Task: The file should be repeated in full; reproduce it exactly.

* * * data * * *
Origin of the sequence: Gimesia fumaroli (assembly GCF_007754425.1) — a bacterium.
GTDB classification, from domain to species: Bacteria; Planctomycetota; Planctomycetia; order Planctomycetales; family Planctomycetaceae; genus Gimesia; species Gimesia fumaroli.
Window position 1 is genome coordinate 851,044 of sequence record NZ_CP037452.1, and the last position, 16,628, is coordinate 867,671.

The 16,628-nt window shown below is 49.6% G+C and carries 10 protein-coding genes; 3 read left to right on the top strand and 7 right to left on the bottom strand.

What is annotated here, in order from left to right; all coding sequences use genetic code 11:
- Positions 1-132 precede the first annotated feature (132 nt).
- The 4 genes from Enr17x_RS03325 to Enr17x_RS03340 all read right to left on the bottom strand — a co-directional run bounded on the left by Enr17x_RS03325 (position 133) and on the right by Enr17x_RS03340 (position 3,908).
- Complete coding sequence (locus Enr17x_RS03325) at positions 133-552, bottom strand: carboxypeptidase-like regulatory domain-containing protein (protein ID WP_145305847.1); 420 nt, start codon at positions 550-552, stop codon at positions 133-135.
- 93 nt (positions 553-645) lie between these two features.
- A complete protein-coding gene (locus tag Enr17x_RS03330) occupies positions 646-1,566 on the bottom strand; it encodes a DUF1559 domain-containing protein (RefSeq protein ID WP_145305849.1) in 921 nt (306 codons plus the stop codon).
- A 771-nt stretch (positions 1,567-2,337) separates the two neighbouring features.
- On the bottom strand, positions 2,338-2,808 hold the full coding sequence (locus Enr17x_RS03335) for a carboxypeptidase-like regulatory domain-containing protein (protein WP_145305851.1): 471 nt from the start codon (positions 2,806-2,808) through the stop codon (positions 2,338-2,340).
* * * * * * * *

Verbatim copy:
Origin of the sequence: Gimesia fumaroli (assembly GCF_007754425.1) — a bacterium.
GTDB classification, from domain to species: Bacteria; Planctomycetota; Planctomycetia; order Planctomycetales; family Planctomycetaceae; genus Gimesia; species Gimesia fumaroli.
Window position 1 is genome coordinate 851,044 of sequence record NZ_CP037452.1, and the last position, 16,628, is coordinate 867,671.

The 16,628-nt window shown below is 49.6% G+C and carries 10 protein-coding genes; 3 read left to right on the top strand and 7 right to left on the bottom strand.

What is annotated here, in order from left to right; all coding sequences use genetic code 11:
- Positions 1-132 precede the first annotated feature (132 nt).
- The 4 genes from Enr17x_RS03325 to Enr17x_RS03340 all read right to left on the bottom strand — a co-directional run bounded on the left by Enr17x_RS03325 (position 133) and on the right by Enr17x_RS03340 (position 3,908).
- Complete coding sequence (locus Enr17x_RS03325) at positions 133-552, bottom strand: carboxypeptidase-like regulatory domain-containing protein (protein ID WP_145305847.1); 420 nt, start codon at positions 550-552, stop codon at positions 133-135.
- 93 nt (positions 553-645) lie between these two features.
- A complete protein-coding gene (locus tag Enr17x_RS03330) occupies positions 646-1,566 on the bottom strand; it encodes a DUF1559 domain-containing protein (RefSeq protein ID WP_145305849.1) in 921 nt (306 codons plus the stop codon).
- A 771-nt stretch (positions 1,567-2,337) separates the two neighbouring features.
- On the bottom strand, positions 2,338-2,808 hold the full coding sequence (locus Enr17x_RS03335) for a carboxypeptidase-like regulatory domain-containing protein (protein WP_145305851.1): 471 nt from the start codon (positions 2,806-2,808) through the stop codon (positions 2,338-2,340).